Why values must be expressed as behaviours

We came across the great article by Oliver Holtaway discussing the need for an alignment between company behaviours and values. A couple of great insights include that behaviours really are the drivers for brand values. The true value of this exists when both employee and customers experience those positive behaviours. Here’s a bit of an overview on the subject.

Ever worked in a company where the corporate values pinned on the wall didn’t match the day-to-day reality?

Business leaders know that this happens despite the very best intentions. So what causes corporate values to slip? Why do leaders struggle to close the gap between what’s said and what’s done? Often, it’s a failure to realise that values only truly have meaning when they are expressed as behaviours. In fact, a company’s values ARE behaviours — nothing more, nothing less.

It’s an idea that stretches back at least as far as Aristotle. By thinking about values in terms of behaviours, leaders can build robust and resilient cultures in which values are lived day in, day out. Only by doing this can leaders ensure that corporate values are activating corporate purpose.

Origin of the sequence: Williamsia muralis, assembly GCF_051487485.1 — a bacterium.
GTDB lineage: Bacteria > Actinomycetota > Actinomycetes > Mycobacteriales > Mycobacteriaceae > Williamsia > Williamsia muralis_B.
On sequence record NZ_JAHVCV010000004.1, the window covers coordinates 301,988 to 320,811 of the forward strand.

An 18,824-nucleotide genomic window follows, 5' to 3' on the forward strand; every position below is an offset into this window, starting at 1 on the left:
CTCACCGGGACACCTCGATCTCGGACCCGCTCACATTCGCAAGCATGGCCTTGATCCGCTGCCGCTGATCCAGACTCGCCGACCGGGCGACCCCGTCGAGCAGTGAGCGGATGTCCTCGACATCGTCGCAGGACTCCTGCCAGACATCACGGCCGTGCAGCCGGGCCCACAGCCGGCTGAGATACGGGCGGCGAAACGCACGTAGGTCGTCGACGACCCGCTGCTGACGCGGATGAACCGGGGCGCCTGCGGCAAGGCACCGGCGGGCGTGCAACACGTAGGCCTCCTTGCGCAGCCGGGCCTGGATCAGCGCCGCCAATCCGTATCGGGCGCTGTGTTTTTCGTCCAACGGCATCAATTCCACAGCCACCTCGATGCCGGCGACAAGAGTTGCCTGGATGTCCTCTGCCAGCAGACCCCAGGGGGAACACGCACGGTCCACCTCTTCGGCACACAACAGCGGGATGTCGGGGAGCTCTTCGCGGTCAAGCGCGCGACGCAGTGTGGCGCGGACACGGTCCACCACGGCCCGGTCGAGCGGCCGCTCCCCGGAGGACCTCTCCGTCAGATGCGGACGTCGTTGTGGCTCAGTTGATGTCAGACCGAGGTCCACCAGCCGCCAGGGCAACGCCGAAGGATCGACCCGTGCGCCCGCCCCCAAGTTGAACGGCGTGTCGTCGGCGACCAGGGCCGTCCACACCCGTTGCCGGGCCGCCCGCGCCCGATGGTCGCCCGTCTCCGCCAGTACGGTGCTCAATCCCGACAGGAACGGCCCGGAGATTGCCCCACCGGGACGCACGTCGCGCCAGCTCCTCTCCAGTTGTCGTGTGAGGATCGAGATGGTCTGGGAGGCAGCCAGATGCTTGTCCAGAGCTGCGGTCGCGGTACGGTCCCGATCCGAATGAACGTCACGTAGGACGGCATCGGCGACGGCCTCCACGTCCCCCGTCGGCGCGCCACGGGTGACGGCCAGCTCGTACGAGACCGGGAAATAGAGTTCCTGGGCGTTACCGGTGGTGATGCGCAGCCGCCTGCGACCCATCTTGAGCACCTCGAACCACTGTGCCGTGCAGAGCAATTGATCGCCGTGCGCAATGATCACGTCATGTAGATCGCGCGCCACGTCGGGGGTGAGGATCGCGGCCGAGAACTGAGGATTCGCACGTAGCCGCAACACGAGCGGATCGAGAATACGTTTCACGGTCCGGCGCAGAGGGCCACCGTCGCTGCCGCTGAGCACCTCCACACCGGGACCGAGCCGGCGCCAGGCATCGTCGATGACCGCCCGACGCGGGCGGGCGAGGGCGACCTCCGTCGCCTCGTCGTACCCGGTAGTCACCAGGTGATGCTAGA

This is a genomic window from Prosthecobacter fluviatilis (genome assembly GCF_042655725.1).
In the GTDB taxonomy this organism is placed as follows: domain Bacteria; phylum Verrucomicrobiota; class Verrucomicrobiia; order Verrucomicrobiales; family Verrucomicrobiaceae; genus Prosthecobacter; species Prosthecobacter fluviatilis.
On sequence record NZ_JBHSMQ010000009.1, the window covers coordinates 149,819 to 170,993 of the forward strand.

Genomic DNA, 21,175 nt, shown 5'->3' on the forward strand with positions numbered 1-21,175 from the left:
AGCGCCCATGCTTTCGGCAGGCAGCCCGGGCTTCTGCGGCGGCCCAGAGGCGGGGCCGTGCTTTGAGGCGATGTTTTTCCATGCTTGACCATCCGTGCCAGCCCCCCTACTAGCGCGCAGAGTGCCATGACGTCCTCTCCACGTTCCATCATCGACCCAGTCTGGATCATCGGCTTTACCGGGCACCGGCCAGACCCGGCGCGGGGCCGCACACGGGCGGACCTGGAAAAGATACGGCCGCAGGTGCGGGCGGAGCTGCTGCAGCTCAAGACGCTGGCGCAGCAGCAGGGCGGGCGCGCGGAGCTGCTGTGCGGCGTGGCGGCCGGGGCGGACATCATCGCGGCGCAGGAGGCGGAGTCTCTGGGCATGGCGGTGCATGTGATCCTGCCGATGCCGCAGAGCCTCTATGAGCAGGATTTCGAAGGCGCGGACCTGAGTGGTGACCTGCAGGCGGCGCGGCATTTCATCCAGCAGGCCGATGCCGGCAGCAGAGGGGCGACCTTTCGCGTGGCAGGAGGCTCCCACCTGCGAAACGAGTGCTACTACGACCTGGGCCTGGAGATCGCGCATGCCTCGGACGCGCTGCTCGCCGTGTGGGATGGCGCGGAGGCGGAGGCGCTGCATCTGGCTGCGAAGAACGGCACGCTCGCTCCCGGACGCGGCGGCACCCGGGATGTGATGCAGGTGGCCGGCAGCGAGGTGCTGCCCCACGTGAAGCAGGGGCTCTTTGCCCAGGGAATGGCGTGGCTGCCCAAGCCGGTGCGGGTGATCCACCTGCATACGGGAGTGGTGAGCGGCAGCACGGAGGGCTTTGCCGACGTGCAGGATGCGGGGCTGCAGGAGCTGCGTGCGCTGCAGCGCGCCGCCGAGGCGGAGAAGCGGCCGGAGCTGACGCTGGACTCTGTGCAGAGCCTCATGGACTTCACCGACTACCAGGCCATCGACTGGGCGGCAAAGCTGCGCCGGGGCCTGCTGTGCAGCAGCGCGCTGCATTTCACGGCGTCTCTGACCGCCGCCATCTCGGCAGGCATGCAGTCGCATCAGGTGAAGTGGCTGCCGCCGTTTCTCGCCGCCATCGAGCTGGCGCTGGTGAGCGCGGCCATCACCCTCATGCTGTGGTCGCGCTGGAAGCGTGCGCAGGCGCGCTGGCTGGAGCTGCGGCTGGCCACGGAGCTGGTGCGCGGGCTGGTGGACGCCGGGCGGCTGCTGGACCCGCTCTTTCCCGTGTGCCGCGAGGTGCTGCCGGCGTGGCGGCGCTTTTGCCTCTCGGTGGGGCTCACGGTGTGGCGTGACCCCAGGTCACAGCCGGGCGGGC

Mapping behaviours

Take a value like “transparency”. A company that says it values transparency but doesn’t behave transparently clearly has a problem — that’s obvious. But how many companies take the extra step of articulating what “transparent behaviour” actually looks like across their business? Do this, and you will see that the answer will be different for each department, each process and at each stage of the customer journey. No matter how good the intention, a purely abstract value set won’t get into the DNA of the organisation and create positive change. Think in terms of value-behaviours, and you can translate intention into attention. You can focus on each part of the business in turn and create a clear and shared set of expectations of how colleagues will treat each other and how they will treat customers. This will allow you to activate your values and ensure that they are powerful tools for realising your purpose and driving performance.

We think that Oliver hits the mark here. But it’s also harder said than done. We’re helping our clients on a number of fronts in regards to the areas of culture and behaviours.

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